People throughout the United States were shocked and outraged to see that a Louisiana middle school teacher was arrested and assaulted by a police officer after speaking out at a public school board meeting in Kaplan, Louisiana. The teacher, Deyshia Hargrave, taught English at a middle school in southern Louisiana where she won a teacher of the year award in 2016. A video of the arrest was recorded by a local television station and went viral on Facebook where the incident angered millions of people across the United States.
Hargrave was speaking out against the superintendent of schools Jerome Puyau for accepting a 30 percent raise while teachers, cafeteria workers and other school employees had gone 10 years without a permanent raise. “Superintendent, how are you going to take a raise when classes have grown from 21 to 29 students?” she asked. Hargrave spoke to the fact that Puyau was essentially taking money from the teachers’ pocketbooks when it is the educators at schools—not the bureaucrats like himself—who do the real work of educating youth.
At that moment, she was ruled out of order by the school board and was removed from the school board meeting by a police officer. She was wrestled down to the ground in the hallway outside the meeting by the officer while several witnesses watched. “What are you doing? Are you kidding me?” Hargrave cried. “Sir, hold on, I am way smaller than you!”
The arrest was posted to YouTube where it has close to three million views. School Board President Anthony Fontana inexplicably blamed Hargrave for the incident and in an act of extreme condescension called her a “poor little woman.”
The police charged Hargrave with “remaining after having been forbidden” and “resisting an officer.” Yet in a great show of the power of working class solidarity, the charges were dropped after a rally last week in support of Hargrave which attracted hundreds of supporters, many of whom wore black in solidarity. At the rally Hargrave took to the microphone to chants of “Stand by Dyeshia” where she urged people to attend local meetings and fight for what is right.
This incident was not an isolated affair. It was indicative of the alienation that exists for many teachers who work in public education who feel powerless when decisions pertaining to everyday working conditions are made without regard for how it will impact students. These decisions are made by bureaucrats who do not teach themselves and who in many cases have in fact never taught a day in their lives and are far removed from the realities of the classroom.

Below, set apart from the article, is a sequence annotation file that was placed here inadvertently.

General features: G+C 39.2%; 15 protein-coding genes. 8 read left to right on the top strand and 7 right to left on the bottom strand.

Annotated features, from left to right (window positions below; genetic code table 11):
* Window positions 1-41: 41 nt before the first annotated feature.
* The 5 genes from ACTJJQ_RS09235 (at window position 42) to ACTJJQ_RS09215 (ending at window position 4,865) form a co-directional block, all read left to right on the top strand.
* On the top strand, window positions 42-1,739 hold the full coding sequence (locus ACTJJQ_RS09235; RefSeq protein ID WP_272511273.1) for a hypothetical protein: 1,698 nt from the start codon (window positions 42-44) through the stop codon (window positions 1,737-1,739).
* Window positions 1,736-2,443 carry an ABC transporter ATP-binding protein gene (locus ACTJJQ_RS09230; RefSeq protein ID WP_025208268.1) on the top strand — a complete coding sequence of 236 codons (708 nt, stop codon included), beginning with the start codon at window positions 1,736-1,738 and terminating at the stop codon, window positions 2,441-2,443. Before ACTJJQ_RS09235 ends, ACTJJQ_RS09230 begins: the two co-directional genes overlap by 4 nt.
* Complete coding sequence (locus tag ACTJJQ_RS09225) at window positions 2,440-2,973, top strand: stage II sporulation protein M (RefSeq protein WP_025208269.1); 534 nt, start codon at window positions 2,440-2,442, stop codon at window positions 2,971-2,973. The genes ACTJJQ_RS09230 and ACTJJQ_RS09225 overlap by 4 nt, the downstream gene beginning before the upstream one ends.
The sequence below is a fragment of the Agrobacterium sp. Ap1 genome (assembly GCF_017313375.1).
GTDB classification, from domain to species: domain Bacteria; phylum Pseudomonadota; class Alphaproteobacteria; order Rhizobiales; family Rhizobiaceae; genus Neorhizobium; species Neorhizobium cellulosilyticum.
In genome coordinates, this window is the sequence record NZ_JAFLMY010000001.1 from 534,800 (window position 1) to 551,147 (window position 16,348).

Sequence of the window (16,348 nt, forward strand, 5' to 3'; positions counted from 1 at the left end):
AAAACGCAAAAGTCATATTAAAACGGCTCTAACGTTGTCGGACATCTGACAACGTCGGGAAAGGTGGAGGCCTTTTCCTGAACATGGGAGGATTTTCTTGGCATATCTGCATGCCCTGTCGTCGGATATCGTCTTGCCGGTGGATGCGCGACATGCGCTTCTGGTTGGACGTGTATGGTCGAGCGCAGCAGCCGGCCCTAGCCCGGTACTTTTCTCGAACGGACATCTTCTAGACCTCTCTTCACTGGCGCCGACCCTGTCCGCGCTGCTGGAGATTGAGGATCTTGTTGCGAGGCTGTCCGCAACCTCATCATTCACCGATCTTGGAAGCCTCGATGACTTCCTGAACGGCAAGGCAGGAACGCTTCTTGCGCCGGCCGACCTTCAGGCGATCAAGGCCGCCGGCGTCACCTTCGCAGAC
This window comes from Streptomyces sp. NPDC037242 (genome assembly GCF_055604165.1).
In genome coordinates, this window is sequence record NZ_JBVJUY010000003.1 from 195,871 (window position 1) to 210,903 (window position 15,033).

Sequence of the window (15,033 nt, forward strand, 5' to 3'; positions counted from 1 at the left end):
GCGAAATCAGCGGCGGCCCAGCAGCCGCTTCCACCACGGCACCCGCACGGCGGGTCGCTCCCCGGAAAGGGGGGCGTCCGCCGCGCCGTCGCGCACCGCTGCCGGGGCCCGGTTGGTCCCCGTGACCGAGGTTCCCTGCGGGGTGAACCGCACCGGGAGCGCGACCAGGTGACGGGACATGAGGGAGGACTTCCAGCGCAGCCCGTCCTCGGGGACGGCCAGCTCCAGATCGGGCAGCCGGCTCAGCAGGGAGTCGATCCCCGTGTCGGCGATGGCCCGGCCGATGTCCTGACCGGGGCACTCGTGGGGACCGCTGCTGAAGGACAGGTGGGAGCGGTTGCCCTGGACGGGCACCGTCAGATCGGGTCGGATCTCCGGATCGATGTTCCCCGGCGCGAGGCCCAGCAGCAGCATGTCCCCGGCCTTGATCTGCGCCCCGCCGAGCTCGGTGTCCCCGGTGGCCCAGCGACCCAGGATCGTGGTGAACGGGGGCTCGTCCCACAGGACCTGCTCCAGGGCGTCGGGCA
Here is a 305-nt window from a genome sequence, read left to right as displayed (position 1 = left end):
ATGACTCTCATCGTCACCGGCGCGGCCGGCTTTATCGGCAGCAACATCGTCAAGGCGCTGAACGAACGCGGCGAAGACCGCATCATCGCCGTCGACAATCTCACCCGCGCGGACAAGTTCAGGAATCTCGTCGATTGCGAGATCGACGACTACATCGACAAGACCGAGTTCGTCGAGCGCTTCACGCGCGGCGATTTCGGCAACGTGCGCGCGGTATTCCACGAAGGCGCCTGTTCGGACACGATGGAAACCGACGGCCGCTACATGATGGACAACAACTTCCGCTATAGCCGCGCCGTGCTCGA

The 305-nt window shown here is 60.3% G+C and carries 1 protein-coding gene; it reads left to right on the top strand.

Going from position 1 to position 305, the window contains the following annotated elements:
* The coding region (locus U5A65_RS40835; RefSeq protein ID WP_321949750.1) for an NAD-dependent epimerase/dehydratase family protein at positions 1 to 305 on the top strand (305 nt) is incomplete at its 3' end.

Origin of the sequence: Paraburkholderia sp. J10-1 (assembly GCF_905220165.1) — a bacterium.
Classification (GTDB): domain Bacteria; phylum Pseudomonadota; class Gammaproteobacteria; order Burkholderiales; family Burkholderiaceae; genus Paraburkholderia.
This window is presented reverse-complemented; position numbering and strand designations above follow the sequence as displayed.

In public education under capitalism, as is the case with most fields of employment, those who do the real work are disregarded when it comes to making important decisions. It is a slap in the face to every worker in Louisiana’s Vermillion Parish School District that the superintendent receives a huge raise while teachers and the school workers on the ground received nothing for a decade. It was an injustice, but a wrong that is common and familiar to educators and workers across the United States.
It is also emblematic of a troubling trend in the United States where voices of dissent are silenced. Anyone who dares to criticize society and the institutions that maintain the rule of the bosses can either be slandered or put in jail. Basic democratic rights such as free speech are under attack in this country. This incident also shows what role police play in capitalist society: Cops exist to protect the interests of the bosses and suppress the workers.
In a statement in a video posted last week Hargrave describes how students and parents have been supportive of her efforts in light of the incident—that the community she serves as well as people across the United States rallied to her defense and got the charges against her dropped. It was an inspiring act of working class unity, and if educators fight the bosses and capitalist class across district boundaries and state lines we can achieve real gains towards winning the schools that students deserve. If workers unite to fight the ultra-rich—our common oppressor—together we can win a new society.